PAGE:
She led peaceful protesters who were violently repressed by police. Wangari was hit on her head and bled profusely, but she wouldn’t give up until the government relented on its plan.
Wangari then joined mothers of political detainees to protest their illegal detention. When they were confronted by the police who wanted to break their protest, she led the mothers in stripping naked so that the police would let them be.
But Wanjira believes she doesn’t have to go this way to make her point heard. “We are a progressive nation and we are not fighting with anybody,” she said.
Apart from the Green Belt Movement and the Wangari Maathai Foundation, Wanjira also formed Daima Greenspaces — a consortium of like-minded organizations that are fighting for green spaces across Kenya.
They have been able to file lawsuits that challenge government projects in the city, especially ones that threaten the environment. In most cases, even after winning a court order to stop the projects, the government has ignored the rulings and continued with the projects.
One of the most notable examples involved the felling of trees along Nairobi’s Waiyaki Way to make way for the construction of a 13-mile Chinese-funded and constructed expressway that cuts through the city.
In February, the organization took part in a protest against the plan to cut trees in Nairobi for another road expansion on Kenyatta Avenue in Nairobi. The protesters stuck placards with messages on trees that had been marked for felling. Even though construction works have begun, the trees still stand but might be cut down soon.
Wanjira is also currently serving as the vice president and regional director for Africa at the World Resources Institute, where she is responsible for the design and implementation of WRI’s overall Africa strategy. She also leads WRI’s growing portfolio across the continent, building on projects and initiatives in over 20 countries.
On March 3, which is officially known as Wangari Maathai Day, Wanjira attended a commemoration of her mother held at the Michuki Park, another green space in Nairobi that sits on the banks of the Nairobi River. The park, which the Green Belt Movement has played a leading role in conserving and protecting, was started in honor of John Michuki, who was an environment minister.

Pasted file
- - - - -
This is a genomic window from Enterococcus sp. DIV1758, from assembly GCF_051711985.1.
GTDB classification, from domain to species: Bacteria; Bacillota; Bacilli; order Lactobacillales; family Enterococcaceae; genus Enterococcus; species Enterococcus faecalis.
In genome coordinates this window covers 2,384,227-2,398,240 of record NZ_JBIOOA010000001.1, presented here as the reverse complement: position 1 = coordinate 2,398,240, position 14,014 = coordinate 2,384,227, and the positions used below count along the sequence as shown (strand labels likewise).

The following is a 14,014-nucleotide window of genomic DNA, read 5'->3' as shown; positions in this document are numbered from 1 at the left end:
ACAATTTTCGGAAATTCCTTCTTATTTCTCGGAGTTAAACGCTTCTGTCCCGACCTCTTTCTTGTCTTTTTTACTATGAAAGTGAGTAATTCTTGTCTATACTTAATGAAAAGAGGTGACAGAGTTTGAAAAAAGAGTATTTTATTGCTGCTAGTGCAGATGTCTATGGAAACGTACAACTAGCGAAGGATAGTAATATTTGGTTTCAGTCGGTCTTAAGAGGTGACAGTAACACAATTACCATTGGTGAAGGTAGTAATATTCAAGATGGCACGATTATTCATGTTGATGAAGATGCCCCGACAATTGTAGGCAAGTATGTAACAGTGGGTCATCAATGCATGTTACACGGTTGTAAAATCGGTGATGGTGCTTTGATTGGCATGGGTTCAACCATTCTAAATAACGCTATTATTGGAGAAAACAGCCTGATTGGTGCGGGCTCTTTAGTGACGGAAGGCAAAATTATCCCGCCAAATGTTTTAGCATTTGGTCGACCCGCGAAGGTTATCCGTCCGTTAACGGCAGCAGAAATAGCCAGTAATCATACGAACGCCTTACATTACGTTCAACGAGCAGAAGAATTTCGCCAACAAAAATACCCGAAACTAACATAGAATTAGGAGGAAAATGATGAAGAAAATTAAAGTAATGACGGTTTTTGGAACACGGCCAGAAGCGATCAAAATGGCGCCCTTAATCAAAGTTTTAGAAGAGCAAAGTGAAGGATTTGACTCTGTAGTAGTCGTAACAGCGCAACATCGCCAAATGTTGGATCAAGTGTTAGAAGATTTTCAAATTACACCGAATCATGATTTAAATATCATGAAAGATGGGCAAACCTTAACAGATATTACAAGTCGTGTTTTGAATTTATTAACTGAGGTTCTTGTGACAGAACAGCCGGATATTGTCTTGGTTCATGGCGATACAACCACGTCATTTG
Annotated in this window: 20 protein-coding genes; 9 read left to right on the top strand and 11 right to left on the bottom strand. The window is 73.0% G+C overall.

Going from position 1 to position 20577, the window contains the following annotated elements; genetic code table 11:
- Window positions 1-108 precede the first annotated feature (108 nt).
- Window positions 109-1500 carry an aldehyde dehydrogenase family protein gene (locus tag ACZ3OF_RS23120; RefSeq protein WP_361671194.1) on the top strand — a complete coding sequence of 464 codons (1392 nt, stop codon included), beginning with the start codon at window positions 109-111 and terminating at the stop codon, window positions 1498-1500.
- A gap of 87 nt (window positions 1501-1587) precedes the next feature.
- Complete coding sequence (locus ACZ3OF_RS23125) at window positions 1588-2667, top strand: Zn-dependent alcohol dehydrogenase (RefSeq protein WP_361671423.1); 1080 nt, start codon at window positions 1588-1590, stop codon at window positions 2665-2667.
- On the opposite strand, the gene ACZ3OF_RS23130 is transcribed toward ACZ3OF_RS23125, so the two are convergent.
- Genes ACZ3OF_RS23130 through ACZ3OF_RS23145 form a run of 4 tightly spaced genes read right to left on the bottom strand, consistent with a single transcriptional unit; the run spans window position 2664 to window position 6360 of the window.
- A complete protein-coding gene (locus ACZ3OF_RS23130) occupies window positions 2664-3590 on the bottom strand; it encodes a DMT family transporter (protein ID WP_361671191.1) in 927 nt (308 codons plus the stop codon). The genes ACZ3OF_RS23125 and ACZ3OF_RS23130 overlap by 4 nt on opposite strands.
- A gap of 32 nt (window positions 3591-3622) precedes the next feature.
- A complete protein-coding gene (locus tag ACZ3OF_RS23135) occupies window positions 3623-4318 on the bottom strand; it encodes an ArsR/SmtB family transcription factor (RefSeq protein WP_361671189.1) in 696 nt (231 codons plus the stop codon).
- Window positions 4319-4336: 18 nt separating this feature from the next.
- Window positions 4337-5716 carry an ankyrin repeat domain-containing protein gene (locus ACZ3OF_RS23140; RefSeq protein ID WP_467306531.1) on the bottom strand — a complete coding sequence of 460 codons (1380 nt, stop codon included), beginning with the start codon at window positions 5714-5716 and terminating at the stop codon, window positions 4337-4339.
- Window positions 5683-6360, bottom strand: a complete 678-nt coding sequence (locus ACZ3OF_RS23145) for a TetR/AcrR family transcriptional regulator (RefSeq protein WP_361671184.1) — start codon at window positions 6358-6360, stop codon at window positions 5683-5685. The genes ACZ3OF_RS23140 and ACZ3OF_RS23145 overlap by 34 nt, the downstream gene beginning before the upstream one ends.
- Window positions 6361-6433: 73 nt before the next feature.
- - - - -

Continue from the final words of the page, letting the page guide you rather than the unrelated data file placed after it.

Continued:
“It is a fallacy that we can only develop at the expense of the environment,” Wanjira said at the event. “The truth of the matter is that we can only develop sustainably if we protect and work with nature. Building urban resilience is crucial if we are going to cushion Kenyans against the devastating impacts of climate change.”
Wanjira says that if her mother were alive today, she would be proud that she continues the work.
“She would be very happy that we set up the Daima Coalition, the Wangari Maathai Foundation and we carry on the Green Belt Movement and continue to stand up for green spaces around the city and champion landscape restoration,” Wanjira said. “But I think she would be even prouder to see that it’s the young people that are leading the work.”
Wanjira’s work has not been one without difficulties.
“I think the biggest challenge is mobilizing enough resources to do the work we need to do,” she said. “[It] is very important but it is not always easy to get the money to do it. Finding the right partners would be good, and also creating the right relationships.”
In the next five years, Wanjira hopes to see that the Daima Coalition will have spread across the country and that young people will be standing up for their green spaces in every city in the country.
“I hope we will work with more schools to inspire young children to pursue careers that bring them joy and purpose, as well as pursue what it means to be a good, engaged citizen.”
Dominic Kirui is a freelance journalist based in Nairobi, Kenya. He writes on gender, climate change, access to clean water, food security, culture, conflict, politics, and global development.
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Wow. Powerful and noisy women. Yay!